MORE than a century of civic history could come to an end as plans to sell off Scarborough’s historic Town Hall are confirmed.
Scarborough Council would receive £3 million to purchase an alternative site under a deal it is discussing.
The council has until the end of the month to decide whether to accept the offer.
The deal has been proposed by the Homes and Communities Agency, which replaced Yorkshire Forward and aims to promote economic regeneration, would receive an equity share in the planned redevelopment of the Futurist and Town Hall.
Jim Dillon, council chief executive, described the proposal as a one-off opportunity which was impossible to ignore.
He said: “Looking at our options for the future, staying where we are is by far the most expensive. We will save significant sums by moving to a new, more modern facility.
“While the exact terms of the joint venture agreement have not yet been finalised, we believe it will be a catalyst for major investment in the town centre and seafront which will result in significant regeneration.
“I believe this agreement not only represents good value for taxpayers, but will result in the accelerated redevelopment of the Town Hall and Futurist sites, bringing growth, new jobs and new expenditure into the town centre economy.”
In recent years, council chiefs have become concerned about the cost of maintaining the Town Hall and its aging infrastructure.
In a report to Scarborough Council’s cabinet next week, Mr Dillon and head of finance and asset management Nicholas Edwards will say the configuration of the Town Hall is not suited to modern working.
They argue that spiralling maintenance costs at the historic building, as well the need for a £1.7 million IT upgrade, mean the best option for public finances is to relocate the office accommodation to a new site elsewhere in Scarborough.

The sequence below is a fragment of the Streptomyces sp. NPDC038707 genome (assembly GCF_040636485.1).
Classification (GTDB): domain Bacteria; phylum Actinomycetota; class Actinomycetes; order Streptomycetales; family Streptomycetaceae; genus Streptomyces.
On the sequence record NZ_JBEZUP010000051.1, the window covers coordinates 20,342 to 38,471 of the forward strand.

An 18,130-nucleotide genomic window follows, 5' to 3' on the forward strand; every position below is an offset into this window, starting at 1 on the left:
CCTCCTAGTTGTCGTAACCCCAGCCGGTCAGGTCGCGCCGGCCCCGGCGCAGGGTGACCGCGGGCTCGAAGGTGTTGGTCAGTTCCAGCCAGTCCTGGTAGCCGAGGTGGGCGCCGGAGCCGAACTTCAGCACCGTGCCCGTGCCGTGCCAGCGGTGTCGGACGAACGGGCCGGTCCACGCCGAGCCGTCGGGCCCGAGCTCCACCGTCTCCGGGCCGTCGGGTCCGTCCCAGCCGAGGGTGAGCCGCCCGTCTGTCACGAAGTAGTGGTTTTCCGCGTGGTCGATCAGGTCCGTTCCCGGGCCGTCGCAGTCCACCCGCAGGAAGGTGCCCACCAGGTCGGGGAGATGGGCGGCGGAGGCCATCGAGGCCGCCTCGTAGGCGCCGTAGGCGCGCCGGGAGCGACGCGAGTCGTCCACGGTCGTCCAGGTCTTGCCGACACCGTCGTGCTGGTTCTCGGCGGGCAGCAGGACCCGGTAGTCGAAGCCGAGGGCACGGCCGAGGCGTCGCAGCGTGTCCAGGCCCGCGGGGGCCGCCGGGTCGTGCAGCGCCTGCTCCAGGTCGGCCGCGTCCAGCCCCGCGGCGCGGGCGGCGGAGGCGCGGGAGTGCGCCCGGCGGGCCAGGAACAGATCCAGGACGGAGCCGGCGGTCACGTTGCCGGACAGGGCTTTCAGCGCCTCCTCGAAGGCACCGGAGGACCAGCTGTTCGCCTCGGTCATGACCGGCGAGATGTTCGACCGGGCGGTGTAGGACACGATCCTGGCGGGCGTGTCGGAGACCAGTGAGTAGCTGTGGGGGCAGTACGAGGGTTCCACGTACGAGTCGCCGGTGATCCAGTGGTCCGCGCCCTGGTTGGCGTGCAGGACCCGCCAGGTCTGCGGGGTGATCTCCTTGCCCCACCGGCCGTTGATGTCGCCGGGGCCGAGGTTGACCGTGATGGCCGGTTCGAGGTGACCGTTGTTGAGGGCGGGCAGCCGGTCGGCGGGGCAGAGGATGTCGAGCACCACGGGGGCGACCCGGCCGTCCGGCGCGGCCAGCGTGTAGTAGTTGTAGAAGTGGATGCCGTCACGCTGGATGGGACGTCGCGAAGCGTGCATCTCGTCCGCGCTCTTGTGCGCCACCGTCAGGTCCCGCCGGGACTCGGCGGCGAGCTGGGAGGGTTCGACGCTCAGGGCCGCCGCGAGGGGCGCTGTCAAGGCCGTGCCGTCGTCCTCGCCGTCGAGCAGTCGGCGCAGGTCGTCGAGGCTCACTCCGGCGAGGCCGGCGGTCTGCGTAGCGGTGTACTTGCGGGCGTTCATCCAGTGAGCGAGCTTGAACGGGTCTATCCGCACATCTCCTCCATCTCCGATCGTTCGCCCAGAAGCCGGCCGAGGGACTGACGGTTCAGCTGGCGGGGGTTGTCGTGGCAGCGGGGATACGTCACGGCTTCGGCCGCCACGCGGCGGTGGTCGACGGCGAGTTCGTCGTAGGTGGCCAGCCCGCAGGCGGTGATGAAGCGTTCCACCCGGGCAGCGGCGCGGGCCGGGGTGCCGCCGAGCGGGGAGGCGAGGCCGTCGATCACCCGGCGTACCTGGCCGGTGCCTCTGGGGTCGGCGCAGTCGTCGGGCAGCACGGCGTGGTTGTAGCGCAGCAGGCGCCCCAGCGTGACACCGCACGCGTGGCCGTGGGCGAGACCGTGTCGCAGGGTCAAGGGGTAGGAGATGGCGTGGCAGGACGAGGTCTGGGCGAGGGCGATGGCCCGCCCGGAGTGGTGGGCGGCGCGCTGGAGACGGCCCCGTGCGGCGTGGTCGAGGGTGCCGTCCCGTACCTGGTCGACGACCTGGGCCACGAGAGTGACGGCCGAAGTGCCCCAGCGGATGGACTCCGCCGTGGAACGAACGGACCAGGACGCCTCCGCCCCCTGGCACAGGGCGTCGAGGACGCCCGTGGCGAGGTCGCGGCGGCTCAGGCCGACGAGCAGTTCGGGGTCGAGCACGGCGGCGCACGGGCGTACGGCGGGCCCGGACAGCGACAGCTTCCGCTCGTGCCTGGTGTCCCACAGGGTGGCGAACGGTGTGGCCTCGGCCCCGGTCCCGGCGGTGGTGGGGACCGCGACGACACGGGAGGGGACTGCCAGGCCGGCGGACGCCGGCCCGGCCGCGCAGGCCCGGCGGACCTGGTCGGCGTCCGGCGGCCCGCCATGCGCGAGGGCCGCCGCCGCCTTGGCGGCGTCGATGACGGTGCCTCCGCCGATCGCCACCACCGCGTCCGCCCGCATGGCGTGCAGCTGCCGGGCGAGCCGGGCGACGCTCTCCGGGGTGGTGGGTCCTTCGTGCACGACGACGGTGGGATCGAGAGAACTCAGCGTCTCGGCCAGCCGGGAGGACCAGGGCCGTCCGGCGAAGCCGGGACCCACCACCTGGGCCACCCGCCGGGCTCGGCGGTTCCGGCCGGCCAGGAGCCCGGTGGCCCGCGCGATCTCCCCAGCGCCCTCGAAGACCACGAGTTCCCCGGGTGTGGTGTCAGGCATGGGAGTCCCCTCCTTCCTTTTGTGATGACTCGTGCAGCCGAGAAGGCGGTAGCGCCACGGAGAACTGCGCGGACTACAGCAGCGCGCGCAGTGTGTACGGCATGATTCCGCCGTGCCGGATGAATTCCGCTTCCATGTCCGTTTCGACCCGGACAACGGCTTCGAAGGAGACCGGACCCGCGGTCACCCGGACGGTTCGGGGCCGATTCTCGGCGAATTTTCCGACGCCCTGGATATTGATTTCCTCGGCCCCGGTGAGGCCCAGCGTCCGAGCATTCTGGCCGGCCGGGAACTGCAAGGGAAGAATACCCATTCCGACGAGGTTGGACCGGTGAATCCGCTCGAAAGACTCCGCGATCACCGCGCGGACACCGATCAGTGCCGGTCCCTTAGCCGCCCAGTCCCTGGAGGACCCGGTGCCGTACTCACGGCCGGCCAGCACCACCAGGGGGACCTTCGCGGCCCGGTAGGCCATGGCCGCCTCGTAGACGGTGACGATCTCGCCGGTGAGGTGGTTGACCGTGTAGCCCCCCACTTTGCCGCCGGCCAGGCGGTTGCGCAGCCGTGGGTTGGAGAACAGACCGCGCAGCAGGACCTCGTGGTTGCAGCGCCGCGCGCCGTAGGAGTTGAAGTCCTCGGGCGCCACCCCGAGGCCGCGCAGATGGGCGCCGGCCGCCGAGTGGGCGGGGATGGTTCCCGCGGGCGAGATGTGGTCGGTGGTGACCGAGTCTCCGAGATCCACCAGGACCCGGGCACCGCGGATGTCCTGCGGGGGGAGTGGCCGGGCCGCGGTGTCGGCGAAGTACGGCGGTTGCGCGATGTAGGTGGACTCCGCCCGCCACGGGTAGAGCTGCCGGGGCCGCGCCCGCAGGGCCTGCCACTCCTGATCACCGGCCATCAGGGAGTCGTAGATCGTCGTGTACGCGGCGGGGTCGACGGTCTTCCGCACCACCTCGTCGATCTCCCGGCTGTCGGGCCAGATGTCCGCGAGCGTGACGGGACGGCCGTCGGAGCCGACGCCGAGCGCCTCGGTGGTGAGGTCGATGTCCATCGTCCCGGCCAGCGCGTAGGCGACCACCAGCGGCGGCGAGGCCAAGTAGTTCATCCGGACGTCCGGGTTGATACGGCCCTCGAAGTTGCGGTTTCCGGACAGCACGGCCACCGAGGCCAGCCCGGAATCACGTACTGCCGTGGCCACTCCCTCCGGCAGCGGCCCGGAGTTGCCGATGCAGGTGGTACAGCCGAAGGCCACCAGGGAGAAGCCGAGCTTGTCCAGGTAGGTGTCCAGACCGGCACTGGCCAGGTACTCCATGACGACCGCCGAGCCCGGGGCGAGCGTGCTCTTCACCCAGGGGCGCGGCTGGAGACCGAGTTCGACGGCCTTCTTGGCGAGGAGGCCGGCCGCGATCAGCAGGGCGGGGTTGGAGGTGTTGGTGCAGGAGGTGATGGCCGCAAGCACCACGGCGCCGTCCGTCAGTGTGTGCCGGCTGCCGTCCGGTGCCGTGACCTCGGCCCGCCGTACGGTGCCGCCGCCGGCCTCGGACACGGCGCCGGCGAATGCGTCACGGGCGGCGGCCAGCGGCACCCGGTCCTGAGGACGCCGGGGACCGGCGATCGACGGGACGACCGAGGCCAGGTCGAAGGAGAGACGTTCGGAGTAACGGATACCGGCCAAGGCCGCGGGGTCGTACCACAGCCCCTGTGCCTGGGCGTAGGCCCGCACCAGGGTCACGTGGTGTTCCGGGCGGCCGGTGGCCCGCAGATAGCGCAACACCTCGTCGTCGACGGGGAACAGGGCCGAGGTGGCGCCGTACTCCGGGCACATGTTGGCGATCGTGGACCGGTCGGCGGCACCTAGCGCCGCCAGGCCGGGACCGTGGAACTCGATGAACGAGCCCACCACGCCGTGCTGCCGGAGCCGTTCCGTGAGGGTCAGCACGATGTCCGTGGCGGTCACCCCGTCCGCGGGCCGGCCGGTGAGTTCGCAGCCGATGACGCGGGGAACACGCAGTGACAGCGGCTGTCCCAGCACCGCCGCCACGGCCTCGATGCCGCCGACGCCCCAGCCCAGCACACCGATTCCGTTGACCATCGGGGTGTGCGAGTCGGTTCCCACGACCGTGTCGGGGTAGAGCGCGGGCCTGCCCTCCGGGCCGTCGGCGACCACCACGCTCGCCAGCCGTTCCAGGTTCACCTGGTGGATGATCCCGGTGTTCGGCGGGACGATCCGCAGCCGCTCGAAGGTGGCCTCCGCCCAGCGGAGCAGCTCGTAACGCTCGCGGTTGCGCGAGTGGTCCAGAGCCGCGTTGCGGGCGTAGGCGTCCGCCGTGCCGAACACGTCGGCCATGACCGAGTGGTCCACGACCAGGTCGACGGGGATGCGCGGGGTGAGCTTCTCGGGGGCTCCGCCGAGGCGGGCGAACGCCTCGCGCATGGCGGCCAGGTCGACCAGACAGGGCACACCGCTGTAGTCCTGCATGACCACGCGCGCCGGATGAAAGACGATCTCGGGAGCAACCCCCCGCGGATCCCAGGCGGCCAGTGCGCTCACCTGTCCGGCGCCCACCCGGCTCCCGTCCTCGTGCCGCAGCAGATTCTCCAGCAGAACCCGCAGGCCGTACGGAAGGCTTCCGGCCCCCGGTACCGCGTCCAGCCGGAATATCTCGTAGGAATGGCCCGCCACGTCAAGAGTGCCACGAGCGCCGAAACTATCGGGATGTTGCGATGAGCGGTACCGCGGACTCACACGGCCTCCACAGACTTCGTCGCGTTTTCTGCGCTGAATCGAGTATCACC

The local authority has vowed that a Customer First presence would remain in the town centre.
It has also claimed that an independent study has stated that moving the council’s 340 office workers out of the town centre would have “little quantitative material impact” on the town centre economy.
But Adrian Perry, chairman of Scarborough and District Civic Society, said he would “rue the day” that the local authority leaves the Town Hall.
“They’re taking the heart out of the town,” he said. “The reason it is in the centre is because all the communication and transport links lead there.
“This will make the bureaucracy of the town inaccessible to a lot of people.
“It doesn’t make any sense to me. It’s a privilege to have such a wonderful building we should be proud of it - not saying the heating costs too much or we don’t want to fix the roof.”
He added: “I think this is another example of something that would be rejected if put to a vote. I think the majority of people would say let’s stay in our wonderful Town Hall.
“A lot of people value the building and think it’s a tremendous civic asset. Let’s hope the councillors see some sense.”
The proposal will go before the council’s cabinet on Tuesday, before it is put to all members of the council next Friday.